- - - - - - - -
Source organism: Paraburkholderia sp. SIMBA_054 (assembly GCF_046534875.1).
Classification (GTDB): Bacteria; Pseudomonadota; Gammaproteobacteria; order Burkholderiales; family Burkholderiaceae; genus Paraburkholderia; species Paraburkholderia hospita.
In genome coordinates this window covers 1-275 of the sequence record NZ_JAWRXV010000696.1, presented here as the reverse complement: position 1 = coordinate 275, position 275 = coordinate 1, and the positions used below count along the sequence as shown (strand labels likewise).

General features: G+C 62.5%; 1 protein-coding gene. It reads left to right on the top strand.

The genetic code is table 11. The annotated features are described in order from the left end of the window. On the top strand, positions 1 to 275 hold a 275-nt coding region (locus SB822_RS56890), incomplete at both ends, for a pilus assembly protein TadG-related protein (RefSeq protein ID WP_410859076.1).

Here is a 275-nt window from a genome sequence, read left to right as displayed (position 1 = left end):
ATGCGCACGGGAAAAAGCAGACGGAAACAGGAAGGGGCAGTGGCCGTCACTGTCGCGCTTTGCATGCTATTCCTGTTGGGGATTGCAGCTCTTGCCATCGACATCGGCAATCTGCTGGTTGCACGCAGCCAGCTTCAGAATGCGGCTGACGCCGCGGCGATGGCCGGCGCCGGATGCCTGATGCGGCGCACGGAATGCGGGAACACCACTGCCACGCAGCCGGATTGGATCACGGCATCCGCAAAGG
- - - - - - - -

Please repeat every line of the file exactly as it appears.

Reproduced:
Source organism: Paraburkholderia sp. SIMBA_054 (assembly GCF_046534875.1).
Classification (GTDB): Bacteria; Pseudomonadota; Gammaproteobacteria; order Burkholderiales; family Burkholderiaceae; genus Paraburkholderia; species Paraburkholderia hospita.
In genome coordinates this window covers 1-275 of the sequence record NZ_JAWRXV010000696.1, presented here as the reverse complement: position 1 = coordinate 275, position 275 = coordinate 1, and the positions used below count along the sequence as shown (strand labels likewise).

General features: G+C 62.5%; 1 protein-coding gene. It reads left to right on the top strand.

The genetic code is table 11. The annotated features are described in order from the left end of the window. On the top strand, positions 1 to 275 hold a 275-nt coding region (locus SB822_RS56890), incomplete at both ends, for a pilus assembly protein TadG-related protein (RefSeq protein ID WP_410859076.1).

Here is a 275-nt window from a genome sequence, read left to right as displayed (position 1 = left end):
ATGCGCACGGGAAAAAGCAGACGGAAACAGGAAGGGGCAGTGGCCGTCACTGTCGCGCTTTGCATGCTATTCCTGTTGGGGATTGCAGCTCTTGCCATCGACATCGGCAATCTGCTGGTTGCACGCAGCCAGCTTCAGAATGCGGCTGACGCCGCGGCGATGGCCGGCGCCGGATGCCTGATGCGGCGCACGGAATGCGGGAACACCACTGCCACGCAGCCGGATTGGATCACGGCATCCGCAAAGG